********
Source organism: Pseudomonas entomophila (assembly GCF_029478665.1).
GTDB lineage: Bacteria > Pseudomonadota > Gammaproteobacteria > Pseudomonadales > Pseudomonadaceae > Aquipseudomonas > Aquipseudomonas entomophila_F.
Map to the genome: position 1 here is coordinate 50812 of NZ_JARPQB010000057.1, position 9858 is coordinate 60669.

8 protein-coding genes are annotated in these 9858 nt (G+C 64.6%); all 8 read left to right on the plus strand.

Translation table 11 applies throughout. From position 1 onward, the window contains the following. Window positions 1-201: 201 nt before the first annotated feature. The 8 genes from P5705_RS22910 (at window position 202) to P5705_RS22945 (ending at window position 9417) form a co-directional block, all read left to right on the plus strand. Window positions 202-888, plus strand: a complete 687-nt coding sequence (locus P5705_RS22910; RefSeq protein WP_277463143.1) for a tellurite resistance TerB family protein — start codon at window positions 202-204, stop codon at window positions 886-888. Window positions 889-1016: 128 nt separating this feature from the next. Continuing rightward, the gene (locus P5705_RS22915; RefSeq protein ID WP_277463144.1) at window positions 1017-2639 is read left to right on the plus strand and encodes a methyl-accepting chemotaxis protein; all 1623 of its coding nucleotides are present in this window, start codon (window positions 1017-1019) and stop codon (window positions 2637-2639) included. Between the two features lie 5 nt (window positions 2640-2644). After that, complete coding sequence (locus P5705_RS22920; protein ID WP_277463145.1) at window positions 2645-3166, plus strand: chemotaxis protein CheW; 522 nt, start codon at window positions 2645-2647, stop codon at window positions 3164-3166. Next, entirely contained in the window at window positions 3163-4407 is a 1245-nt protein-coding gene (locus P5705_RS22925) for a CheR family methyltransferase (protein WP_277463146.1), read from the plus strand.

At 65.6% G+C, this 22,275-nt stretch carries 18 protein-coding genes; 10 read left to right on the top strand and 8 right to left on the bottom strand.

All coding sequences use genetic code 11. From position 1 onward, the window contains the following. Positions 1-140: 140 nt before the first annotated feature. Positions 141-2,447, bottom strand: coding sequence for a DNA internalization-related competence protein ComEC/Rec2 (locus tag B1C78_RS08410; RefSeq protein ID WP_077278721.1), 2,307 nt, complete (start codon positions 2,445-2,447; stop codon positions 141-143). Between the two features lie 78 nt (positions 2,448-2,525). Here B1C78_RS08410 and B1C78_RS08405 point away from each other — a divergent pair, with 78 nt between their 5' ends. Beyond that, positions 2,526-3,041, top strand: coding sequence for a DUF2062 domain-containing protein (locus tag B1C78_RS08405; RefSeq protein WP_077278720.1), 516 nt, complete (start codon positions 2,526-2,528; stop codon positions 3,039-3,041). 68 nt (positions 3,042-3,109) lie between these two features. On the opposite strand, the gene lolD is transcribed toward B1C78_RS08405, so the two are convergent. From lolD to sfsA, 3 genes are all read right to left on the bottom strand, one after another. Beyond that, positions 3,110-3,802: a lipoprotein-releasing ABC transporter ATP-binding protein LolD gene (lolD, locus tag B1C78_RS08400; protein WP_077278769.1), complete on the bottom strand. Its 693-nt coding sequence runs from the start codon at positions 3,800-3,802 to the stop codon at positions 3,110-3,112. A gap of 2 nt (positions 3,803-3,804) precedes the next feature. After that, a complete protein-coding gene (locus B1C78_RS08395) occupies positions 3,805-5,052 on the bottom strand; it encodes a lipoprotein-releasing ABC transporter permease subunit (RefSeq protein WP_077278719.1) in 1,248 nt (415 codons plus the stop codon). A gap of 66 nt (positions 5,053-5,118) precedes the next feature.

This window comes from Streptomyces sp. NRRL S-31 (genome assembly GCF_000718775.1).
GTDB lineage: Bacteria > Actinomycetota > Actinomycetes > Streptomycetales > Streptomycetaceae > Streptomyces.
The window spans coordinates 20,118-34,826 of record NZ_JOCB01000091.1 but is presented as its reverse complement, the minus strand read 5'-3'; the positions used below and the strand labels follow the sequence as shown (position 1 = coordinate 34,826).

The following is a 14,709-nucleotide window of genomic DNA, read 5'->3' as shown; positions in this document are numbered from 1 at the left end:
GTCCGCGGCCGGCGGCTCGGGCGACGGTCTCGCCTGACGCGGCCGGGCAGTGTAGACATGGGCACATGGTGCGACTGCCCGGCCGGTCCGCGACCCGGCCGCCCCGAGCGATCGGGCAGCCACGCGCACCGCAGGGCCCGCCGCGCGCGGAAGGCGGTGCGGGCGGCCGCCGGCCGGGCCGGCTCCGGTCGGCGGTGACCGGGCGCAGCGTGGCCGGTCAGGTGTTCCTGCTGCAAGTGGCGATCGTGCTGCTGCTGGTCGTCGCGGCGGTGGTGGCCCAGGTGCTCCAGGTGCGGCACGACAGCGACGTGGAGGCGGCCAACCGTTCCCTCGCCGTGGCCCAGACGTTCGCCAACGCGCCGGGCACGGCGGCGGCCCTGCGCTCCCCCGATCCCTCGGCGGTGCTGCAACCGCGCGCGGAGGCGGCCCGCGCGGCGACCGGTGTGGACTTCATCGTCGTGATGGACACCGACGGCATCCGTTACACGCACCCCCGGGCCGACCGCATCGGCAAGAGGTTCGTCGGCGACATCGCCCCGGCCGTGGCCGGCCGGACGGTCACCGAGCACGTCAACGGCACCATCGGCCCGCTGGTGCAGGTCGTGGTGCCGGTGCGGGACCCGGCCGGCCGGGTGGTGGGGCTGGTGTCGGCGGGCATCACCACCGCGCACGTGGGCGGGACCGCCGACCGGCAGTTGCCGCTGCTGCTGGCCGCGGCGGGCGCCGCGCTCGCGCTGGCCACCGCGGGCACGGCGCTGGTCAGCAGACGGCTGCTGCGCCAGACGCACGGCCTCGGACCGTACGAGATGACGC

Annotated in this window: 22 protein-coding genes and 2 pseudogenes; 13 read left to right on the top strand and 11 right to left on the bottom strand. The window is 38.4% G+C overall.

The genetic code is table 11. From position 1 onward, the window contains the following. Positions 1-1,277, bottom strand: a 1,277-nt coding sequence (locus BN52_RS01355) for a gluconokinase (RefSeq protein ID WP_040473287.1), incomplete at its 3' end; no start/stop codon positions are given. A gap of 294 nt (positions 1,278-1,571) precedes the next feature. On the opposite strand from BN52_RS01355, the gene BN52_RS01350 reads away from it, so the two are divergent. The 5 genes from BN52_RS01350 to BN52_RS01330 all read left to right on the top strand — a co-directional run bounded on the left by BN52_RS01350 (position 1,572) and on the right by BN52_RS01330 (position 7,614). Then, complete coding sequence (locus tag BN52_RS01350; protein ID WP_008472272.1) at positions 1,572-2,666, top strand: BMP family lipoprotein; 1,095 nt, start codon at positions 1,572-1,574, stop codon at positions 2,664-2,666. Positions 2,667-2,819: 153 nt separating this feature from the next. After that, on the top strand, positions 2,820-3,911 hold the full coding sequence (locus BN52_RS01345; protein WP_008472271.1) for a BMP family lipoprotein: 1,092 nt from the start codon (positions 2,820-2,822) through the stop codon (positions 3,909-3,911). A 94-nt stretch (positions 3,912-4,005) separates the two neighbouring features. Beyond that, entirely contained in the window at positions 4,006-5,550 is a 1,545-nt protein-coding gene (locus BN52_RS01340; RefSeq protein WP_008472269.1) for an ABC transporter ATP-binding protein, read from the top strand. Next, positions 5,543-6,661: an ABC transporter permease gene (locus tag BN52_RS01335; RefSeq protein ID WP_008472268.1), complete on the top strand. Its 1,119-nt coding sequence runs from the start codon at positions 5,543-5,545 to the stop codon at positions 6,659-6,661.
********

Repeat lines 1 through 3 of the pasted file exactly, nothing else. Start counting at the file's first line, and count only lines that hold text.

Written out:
Source organism: Pseudomonas entomophila (assembly GCF_029478665.1).
GTDB lineage: Bacteria > Pseudomonadota > Gammaproteobacteria > Pseudomonadales > Pseudomonadaceae > Aquipseudomonas > Aquipseudomonas entomophila_F.
Map to the genome: position 1 here is coordinate 50812 of NZ_JARPQB010000057.1, position 9858 is coordinate 60669.